Saturday, January 5, 2013

No Thanks

For the third time in my writing career, I've cut ties with a publisher.  New editor, new policies, and a new contract.  This contract granted all rights to the publisher and 'generously' returned to me a limited license to my own work.

No thanks.

"Writer transfers to XXRedactedXX right, title, and interest, to publish the Work, in all languages, throughout the world, in any form or medium now known or hereafter developed. The rights transferred and assigned include but are not limited to the rights to edit, publish, reproduce, distribute, license, prepare derivative works, sell and convey the work without further payment to Writer. Writer shall make no claim to have any right, title, or interest of any kind in the Work, ...  Writer shall have no right to sell, distribute, display, exhibit, or otherwise make available the Work to anyone other than XXRedactedXX, by any means, other than those set forth in Section 5, below.

I'm curious to see what happens to the magazine, since I don't see any professional writer signing this and the previous editor had groomed a crop of pretty good writers.  Time will tell.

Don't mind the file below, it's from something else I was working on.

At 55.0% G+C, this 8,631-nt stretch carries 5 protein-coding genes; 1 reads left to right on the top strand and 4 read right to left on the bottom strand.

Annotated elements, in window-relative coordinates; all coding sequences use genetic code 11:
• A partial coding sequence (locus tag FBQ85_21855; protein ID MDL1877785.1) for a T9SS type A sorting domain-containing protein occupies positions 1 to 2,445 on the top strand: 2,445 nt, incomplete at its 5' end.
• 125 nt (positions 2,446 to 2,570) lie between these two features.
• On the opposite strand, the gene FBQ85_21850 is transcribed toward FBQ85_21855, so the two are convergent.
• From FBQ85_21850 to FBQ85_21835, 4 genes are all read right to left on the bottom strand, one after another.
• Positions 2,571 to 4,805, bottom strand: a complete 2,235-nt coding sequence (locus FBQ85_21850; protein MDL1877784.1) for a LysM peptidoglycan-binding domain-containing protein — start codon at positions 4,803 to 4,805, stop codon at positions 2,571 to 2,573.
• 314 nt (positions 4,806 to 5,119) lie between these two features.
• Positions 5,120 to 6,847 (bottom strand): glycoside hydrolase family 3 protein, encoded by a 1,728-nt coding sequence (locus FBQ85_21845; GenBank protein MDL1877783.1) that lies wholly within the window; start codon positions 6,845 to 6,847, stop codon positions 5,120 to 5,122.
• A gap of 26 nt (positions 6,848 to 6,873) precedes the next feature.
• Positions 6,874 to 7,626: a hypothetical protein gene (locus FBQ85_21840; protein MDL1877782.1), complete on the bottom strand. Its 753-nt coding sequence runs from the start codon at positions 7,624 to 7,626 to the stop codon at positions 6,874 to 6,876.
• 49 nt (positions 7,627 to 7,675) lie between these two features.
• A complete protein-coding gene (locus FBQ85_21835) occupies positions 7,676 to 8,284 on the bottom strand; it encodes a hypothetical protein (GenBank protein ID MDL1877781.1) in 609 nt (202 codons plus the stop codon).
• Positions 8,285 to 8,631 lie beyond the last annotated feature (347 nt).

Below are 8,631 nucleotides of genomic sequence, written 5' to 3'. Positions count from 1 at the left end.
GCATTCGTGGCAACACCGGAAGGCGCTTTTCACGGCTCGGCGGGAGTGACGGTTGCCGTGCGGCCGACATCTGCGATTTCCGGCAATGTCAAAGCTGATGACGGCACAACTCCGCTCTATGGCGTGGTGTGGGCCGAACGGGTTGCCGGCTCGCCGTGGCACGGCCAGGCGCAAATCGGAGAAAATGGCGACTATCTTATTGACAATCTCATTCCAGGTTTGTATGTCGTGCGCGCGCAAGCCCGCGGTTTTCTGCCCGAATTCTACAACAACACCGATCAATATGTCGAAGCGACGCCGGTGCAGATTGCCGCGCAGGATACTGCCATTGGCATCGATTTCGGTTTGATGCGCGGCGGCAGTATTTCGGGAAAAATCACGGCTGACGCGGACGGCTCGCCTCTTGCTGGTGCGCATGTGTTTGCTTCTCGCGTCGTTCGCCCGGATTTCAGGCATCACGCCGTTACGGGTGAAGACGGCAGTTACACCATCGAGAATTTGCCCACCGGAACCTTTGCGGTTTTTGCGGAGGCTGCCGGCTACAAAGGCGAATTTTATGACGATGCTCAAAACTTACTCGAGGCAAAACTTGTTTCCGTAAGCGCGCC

So, what's wrong with it? Well, for one thing it allows them, should they wish, to remove the author's name and say simply, 'staff'...and protesting or even saying that I wrote it would violate the 'make no claim' clause.  Though the license granted (the 'section 5') would allow me to collect the stories I wrote and create a book... they could do so as well.  And put my name on it or someone else's.  And I wouldn't be able to upload it to, say, kindle or smashwords because both require, in their contracts, that I have the copyright.

It's not the worst contract I've seen.  The worst (and they are the other two markets I don't write for) were even more restrictive.  Had I signed the contract, not only would I have sold rights to the story, but the rights to teach my own classes. The contract was written so that the knowledge that qualified me to write the articles in the first place now belonged to the magazine.  Sigh.  Needless to say, like with this contract I refused to sign.  And unlike the publishers I've worked with who were professional (pros negotiate-- thanks David and Kathy) they refused to negotiate.  Sign or else.

I'll take the 'or else.'

And that has opened an interesting can of worms in that two of these magazines had already gone to print without a contract.  Interesting.

So, if any magazine publisher with integrity and a good contract wants some articles, let me know...

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